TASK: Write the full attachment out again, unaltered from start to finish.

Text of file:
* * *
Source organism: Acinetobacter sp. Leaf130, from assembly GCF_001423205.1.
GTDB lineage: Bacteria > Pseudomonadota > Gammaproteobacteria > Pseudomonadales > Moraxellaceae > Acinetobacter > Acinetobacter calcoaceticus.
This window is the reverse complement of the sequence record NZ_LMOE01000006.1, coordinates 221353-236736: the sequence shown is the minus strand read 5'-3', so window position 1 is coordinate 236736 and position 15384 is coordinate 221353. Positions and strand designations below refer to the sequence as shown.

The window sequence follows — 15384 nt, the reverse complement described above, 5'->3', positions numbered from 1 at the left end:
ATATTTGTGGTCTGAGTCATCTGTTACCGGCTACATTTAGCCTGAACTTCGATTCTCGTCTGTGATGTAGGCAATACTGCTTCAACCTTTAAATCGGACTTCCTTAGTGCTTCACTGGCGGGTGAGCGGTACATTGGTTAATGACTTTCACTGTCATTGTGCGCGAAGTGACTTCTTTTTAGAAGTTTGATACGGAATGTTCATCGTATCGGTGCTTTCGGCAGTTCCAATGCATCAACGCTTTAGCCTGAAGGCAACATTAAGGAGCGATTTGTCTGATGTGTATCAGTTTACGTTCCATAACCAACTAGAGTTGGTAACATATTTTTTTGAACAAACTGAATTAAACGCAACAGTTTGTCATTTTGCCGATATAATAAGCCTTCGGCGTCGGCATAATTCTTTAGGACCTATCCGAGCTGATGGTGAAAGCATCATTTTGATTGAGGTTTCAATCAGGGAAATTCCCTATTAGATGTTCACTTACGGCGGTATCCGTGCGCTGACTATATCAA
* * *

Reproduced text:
Source organism: Acinetobacter sp. Leaf130, from assembly GCF_001423205.1.
GTDB lineage: Bacteria > Pseudomonadota > Gammaproteobacteria > Pseudomonadales > Moraxellaceae > Acinetobacter > Acinetobacter calcoaceticus.
This window is the reverse complement of the sequence record NZ_LMOE01000006.1, coordinates 221353-236736: the sequence shown is the minus strand read 5'-3', so window position 1 is coordinate 236736 and position 15384 is coordinate 221353. Positions and strand designations below refer to the sequence as shown.

The window sequence follows — 15384 nt, the reverse complement described above, 5'->3', positions numbered from 1 at the left end:
ATATTTGTGGTCTGAGTCATCTGTTACCGGCTACATTTAGCCTGAACTTCGATTCTCGTCTGTGATGTAGGCAATACTGCTTCAACCTTTAAATCGGACTTCCTTAGTGCTTCACTGGCGGGTGAGCGGTACATTGGTTAATGACTTTCACTGTCATTGTGCGCGAAGTGACTTCTTTTTAGAAGTTTGATACGGAATGTTCATCGTATCGGTGCTTTCGGCAGTTCCAATGCATCAACGCTTTAGCCTGAAGGCAACATTAAGGAGCGATTTGTCTGATGTGTATCAGTTTACGTTCCATAACCAACTAGAGTTGGTAACATATTTTTTTGAACAAACTGAATTAAACGCAACAGTTTGTCATTTTGCCGATATAATAAGCCTTCGGCGTCGGCATAATTCTTTAGGACCTATCCGAGCTGATGGTGAAAGCATCATTTTGATTGAGGTTTCAATCAGGGAAATTCCCTATTAGATGTTCACTTACGGCGGTATCCGTGCGCTGACTATATCAA